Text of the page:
and pride. That is why, when it is 112 degrees F outside in the shade
in August, the Ultra-Orthodox will show their contempt for meteorology
by wearing winter coats. It is best not to sit next to a black-coated
fellow on a bus in the summer with the windows closed.

Part of the Israeli problem with rain is manifested also in the
Israeli dread of eating ice cream in winter. Israelis are universally
and passionately convinced that if you eat ice cream in the winter,
you will get a throat infection and die a horrible death. The
infection, by the way, is caused by the calendar month, so you will
get it if you eat ice cream in January even if it is 80 degrees F
outside. I once sat on a bench in winter eating ice cream, and the
people walking by kept coming up to me to ask if I had gotten a
special inoculation against throat infections that winter. Israelis
who own dogs always make the dog wear wool sweaters when they go out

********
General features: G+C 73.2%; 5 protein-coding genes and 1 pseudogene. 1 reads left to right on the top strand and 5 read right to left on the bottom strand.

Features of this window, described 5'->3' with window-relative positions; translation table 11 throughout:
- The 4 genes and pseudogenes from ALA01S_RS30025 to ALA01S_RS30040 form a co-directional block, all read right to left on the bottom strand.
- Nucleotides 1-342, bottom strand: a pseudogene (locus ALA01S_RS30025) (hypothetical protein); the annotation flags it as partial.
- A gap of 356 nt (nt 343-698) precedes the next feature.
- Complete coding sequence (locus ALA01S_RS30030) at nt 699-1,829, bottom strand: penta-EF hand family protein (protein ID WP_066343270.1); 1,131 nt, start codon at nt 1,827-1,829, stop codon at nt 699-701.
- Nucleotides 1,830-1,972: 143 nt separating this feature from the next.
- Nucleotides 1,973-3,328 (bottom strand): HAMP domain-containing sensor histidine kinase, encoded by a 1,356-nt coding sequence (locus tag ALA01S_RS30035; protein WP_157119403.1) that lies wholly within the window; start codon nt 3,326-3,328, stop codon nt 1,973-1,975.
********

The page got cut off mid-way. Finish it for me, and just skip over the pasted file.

into the rain in 50 degree F evenings, so the dog will not freeze to

Bibi Netanyahu probably eats ice cream in winter, but that
is because he spent part of his youth living in the US. No other
Israeli cabinet minister has ever endangered himself and tempted fate
by eating ice cream in the winter.

For a while, Israel was unique in the world because Israeli
supermarkets were marketing something they called "winter ice cream."
No one anywhere else on earth has heard of such a thing. Winter ice
cream is slightly softer than regular ice cream, and the idea was to
convince Israelis that it was not as cold as regular ice cream (never
mind that it was stored in the same freezer), so they could eat it
without risking immediate agonizing death. But it never caught on, I